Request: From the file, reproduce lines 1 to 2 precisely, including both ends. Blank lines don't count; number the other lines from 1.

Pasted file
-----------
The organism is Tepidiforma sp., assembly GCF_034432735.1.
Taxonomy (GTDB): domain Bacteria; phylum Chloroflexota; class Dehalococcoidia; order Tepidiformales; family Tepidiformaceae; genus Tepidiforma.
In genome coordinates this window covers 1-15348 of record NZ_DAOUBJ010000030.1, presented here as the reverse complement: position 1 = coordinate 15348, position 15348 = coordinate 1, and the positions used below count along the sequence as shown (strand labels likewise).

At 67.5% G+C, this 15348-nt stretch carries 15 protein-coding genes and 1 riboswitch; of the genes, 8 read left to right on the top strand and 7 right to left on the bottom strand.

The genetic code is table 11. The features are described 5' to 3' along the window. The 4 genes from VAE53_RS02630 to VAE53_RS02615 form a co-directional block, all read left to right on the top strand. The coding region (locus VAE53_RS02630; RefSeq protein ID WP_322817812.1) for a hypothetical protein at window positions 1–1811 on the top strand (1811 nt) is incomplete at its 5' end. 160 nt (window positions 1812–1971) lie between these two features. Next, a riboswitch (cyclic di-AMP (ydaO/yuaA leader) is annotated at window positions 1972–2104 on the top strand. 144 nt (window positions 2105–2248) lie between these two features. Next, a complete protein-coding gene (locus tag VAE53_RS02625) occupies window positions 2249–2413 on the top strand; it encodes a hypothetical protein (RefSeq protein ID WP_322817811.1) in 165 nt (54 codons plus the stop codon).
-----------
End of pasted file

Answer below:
The organism is Tepidiforma sp., assembly GCF_034432735.1.
Taxonomy (GTDB): domain Bacteria; phylum Chloroflexota; class Dehalococcoidia; order Tepidiformales; family Tepidiformaceae; genus Tepidiforma.